KARACHI • Paramilitary forces raided the headquarters of a powerful Karachi political party and arrested two members yesterday, officials said, in a sign of deepening tensions between the army and politicians controlling the biggest and richest city in Pakistan.
Many fear the showdown could threaten the stability of the financial hub that generates half of government revenue and is home to 20 million people. There are also fears it may upset the delicate balance between the fledgling civilian government and powerful military, which has a history of launching coups.
The paramilitary Sindh Rangers, under the military's command, said they raided the Muttahida Qaumi Movement's (MQM) headquarters because the party was making hate speech.
The MQM, Pakistan's fourth-largest party, traditionally represents the descendants of Urdu speakers who migrated from India after the creation of Pakistan in 1947.
It was involved in bloody factional battles in Karachi in the 1990s and now holds the majority of the city's legislative seats.
"Those apprehended tonight... have been arranging and facilitating hate speeches against the peace of Karachi," the director-general of the Sindh Rangers, Major-General Bilal Akbar, said on Twitter.
MQM leader Altaf Hussain, who lives in exile in London, has repeatedly accused the military of targeting his party.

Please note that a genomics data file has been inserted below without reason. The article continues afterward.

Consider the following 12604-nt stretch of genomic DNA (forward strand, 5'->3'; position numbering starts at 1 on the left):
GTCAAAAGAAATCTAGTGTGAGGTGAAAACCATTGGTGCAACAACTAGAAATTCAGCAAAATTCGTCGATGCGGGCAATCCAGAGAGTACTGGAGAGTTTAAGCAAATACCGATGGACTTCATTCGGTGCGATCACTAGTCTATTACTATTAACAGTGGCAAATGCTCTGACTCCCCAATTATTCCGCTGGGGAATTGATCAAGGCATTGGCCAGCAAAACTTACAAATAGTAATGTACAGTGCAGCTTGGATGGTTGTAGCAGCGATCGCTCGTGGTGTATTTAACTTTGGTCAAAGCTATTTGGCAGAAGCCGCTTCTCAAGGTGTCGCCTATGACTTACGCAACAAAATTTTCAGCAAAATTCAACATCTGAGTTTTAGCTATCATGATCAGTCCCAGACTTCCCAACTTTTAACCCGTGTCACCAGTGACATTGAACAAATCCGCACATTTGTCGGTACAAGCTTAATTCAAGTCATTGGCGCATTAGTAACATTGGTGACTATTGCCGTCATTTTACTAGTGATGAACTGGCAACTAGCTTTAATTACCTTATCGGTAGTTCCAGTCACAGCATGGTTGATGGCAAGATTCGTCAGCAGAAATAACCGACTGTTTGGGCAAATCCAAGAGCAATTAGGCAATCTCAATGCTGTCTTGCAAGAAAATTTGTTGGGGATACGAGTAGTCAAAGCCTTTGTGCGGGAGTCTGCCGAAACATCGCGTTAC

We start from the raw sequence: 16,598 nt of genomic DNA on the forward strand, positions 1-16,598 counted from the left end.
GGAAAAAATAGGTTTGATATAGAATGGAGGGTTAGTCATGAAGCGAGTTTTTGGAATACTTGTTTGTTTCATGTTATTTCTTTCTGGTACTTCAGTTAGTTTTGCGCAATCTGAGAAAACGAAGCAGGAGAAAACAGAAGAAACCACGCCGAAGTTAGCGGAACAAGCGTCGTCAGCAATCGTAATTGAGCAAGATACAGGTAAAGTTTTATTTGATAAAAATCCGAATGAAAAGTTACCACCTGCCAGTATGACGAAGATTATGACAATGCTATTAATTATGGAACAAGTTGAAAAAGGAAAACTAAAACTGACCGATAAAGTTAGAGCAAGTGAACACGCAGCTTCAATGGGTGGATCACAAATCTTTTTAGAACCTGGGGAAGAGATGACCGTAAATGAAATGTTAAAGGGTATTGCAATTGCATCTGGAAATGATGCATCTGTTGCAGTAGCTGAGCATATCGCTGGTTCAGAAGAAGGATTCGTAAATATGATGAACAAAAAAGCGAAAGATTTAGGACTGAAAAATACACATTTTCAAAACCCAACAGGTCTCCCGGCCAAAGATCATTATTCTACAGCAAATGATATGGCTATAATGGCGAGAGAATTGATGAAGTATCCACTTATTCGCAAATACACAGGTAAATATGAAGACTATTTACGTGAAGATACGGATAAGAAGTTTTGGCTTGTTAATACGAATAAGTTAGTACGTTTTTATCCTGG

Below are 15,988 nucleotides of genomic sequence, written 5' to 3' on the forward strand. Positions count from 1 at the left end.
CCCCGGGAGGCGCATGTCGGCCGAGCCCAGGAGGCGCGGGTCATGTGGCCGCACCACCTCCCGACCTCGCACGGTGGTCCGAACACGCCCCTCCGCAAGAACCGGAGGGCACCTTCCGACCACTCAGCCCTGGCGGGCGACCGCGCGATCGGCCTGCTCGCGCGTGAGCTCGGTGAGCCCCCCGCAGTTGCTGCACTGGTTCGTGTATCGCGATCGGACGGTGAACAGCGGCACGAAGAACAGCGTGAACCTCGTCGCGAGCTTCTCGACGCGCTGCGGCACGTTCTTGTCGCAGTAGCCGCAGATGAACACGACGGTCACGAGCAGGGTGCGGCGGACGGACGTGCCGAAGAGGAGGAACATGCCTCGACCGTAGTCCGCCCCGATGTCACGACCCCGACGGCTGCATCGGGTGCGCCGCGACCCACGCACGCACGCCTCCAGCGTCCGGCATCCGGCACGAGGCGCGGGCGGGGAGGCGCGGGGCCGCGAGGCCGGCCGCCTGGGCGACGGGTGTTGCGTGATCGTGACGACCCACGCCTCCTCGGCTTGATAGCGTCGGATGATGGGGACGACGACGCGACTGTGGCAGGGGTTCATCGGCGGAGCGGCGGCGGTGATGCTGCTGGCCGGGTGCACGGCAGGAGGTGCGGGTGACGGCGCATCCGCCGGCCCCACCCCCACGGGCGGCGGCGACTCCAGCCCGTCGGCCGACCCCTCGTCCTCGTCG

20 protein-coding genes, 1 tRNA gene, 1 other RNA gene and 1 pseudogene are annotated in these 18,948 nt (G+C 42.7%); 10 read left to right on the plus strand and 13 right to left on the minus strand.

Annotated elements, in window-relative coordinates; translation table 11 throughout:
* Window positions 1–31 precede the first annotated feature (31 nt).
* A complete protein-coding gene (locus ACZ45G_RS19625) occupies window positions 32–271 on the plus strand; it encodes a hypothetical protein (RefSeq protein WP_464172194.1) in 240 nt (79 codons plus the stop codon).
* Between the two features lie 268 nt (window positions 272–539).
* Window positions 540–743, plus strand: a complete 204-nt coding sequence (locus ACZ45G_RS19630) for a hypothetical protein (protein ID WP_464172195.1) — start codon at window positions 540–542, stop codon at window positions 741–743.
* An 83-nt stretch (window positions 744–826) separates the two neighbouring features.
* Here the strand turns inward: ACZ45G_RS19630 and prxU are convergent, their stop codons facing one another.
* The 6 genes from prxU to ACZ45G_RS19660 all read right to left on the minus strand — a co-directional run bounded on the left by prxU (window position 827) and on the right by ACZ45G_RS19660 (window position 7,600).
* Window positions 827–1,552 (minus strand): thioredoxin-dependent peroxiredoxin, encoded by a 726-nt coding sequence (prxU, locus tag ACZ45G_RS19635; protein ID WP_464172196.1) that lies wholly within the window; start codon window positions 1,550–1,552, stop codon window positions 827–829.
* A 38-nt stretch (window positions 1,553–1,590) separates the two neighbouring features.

Hundreds of party workers have also been arrested in a crackdown.
"Workers should be mentally prepared for more such raids; we will see how many workers are arrested," Mr Hussain said in a broadcasted telephone address after the raid.
British authorities are currently investigating Mr Hussain for money laundering. They are also seeking to question MQM members over the murder of a dissident MQM activist in London.
Two MQM members - a former provincial legislator and the chair of the decision-making central committee in Karachi - were detained in yesterday's raid. "More arrests will be made in the near future," a Rangers spokesman, Major Sibtain Rizvi, said in a statement.
MQM spokesman Farooq Sattar condemned the raid in a speech to party members, who gathered to protest against the military action.
"MQM is the only political party whose head office is being raided by the Rangers," he told the crowd.
The arrests came after a raid took place at the same place on March 11, when the authorities said dozens of weapons were recovered and a suspect in a journalist's murder was detained. MQM said the weapons were planted and the suspect was smuggled in.
Police officials privately accuse MQM of operating like a mafia to maintain its tight control on power but the party has always strongly denied being involved in violence.